Word clouds have become a bit cliché, but I still think that they have a place in giving a high level overview of the content of a corpus. Here are the steps I took in putting together the word cloud for the International Conference on Machine Learning (2015).
- Extract the hyperlinks to the PDFs of all of the papers from the Conference Programme web site using a pipeline of grep and uniq.
- In R, extract the text from each of these PDFs using the Rpoppler package.
- Split the text for each page into lines and remove the first line (corresponding to the running title) from every page except the first.
- Intelligently handle word breaks and then concatenate lines within each document.
- Transform text to lower case then remove punctuation, digits and stop words using the tm package.
- Compile the words for all of the documents into a single data.frame.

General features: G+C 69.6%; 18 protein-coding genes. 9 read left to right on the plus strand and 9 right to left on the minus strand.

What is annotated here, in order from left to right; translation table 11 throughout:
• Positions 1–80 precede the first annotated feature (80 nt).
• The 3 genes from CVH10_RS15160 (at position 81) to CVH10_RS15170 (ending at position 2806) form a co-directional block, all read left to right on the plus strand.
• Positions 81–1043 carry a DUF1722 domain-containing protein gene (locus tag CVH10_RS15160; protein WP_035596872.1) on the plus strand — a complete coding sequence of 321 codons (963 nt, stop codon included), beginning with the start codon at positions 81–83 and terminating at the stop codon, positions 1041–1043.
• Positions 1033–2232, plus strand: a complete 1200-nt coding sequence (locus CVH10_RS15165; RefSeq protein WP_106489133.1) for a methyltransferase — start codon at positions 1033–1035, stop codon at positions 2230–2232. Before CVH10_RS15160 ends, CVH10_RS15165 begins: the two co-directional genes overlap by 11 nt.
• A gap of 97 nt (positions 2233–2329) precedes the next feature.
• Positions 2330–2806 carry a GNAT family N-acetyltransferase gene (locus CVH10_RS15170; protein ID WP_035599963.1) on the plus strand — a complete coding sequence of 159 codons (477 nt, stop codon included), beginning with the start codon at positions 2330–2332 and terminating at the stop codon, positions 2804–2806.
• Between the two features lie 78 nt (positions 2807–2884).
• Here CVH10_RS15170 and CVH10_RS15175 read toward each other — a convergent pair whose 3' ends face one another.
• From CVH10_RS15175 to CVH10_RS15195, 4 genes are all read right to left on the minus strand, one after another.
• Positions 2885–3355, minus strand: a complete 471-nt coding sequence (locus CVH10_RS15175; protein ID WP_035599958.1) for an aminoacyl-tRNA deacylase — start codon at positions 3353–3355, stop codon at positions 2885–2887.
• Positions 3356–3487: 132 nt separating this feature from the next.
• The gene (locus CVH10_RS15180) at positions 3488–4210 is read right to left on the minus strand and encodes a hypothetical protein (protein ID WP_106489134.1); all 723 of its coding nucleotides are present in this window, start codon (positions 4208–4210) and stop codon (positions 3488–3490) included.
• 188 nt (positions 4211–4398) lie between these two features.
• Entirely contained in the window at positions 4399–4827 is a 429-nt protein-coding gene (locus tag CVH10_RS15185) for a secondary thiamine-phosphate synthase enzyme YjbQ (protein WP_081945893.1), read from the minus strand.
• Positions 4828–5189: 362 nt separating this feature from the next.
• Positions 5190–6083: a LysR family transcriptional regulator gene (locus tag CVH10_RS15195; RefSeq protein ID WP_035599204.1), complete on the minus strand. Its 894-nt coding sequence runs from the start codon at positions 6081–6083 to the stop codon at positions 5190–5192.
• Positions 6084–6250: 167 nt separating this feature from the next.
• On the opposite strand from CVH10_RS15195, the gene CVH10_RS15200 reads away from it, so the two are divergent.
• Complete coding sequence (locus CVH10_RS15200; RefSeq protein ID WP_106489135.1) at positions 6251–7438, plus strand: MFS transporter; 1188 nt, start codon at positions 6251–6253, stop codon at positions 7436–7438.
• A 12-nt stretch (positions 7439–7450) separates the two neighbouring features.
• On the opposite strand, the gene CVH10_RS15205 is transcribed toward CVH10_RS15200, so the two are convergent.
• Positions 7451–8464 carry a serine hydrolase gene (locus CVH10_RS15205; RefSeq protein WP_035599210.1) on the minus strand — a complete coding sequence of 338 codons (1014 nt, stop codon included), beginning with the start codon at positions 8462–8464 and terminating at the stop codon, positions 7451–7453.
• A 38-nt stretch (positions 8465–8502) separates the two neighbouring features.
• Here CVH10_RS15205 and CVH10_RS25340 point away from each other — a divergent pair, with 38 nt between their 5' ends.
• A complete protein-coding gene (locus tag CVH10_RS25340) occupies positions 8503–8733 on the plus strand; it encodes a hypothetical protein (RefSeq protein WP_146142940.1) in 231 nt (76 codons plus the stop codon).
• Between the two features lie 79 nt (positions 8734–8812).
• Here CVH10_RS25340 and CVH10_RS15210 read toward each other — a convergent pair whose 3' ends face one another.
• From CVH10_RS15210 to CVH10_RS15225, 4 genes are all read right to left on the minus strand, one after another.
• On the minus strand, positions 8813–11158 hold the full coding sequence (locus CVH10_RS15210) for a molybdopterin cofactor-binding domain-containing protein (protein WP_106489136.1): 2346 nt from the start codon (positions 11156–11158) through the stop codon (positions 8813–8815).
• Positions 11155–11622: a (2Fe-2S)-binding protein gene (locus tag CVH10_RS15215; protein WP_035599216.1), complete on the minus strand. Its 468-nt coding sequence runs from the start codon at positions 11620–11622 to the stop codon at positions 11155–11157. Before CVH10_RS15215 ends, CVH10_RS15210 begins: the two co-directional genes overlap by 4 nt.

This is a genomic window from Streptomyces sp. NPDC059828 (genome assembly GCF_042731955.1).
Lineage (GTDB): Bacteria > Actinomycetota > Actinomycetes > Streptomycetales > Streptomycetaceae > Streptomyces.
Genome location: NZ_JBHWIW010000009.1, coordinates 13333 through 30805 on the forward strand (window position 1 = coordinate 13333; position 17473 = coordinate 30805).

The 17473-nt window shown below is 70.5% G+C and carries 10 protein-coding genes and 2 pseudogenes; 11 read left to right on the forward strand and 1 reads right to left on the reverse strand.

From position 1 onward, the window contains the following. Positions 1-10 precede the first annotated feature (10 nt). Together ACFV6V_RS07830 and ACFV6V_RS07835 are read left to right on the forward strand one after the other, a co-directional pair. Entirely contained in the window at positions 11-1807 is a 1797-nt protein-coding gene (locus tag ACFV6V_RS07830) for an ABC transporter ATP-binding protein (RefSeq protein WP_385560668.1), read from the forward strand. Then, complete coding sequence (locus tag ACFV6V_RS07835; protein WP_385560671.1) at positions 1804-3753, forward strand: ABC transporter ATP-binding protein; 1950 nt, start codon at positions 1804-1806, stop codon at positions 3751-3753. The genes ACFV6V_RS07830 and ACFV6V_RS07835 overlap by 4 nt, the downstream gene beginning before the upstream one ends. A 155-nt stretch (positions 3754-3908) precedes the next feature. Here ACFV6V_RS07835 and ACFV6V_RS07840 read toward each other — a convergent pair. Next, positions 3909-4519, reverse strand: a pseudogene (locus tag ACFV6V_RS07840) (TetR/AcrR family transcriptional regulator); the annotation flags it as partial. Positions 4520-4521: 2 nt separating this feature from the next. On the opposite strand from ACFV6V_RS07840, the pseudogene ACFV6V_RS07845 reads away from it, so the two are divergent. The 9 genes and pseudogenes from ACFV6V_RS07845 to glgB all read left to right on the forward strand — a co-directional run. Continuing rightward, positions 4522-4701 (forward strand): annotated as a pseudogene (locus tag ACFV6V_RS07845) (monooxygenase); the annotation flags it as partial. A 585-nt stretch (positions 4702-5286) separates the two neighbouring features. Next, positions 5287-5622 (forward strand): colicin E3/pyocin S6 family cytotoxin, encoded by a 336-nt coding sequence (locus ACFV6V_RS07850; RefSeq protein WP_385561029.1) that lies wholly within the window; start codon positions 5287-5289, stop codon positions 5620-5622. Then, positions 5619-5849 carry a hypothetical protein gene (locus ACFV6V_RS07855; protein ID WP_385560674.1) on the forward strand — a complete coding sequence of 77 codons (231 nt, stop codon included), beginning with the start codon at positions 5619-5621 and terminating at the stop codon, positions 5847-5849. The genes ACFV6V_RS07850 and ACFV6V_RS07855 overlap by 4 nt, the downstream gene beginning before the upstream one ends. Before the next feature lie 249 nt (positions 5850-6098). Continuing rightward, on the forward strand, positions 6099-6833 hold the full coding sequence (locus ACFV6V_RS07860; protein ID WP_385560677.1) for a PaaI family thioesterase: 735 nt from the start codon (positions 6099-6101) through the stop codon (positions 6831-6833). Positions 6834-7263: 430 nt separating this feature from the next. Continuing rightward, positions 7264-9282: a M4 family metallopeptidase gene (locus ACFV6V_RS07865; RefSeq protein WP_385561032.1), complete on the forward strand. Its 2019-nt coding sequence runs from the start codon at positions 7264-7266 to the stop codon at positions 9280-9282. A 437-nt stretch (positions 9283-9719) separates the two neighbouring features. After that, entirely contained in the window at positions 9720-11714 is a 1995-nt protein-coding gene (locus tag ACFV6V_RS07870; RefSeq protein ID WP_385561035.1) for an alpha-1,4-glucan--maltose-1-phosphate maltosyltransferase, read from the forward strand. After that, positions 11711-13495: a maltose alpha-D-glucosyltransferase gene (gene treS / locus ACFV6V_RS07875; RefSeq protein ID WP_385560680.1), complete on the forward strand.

- Using the dplyr package count the number of times that each word occurs across the entire corpus as well as the number of documents which contain that word. This is what the top end of the resulting data.frame looks like:
> head(word.counts) word count doc 1 can 6496 270 2 learning 5818 270 3 algorithm 5762 252 4 data 5687 254 5 model 4956 242 6 set 4040 269
- Finally, construct a word cloud with the tagcloud package using the word count to weight the word size and the document count to determine grey scale.
The first cloud above contains the top 300 words. The larger cloud below is the top 1000 words.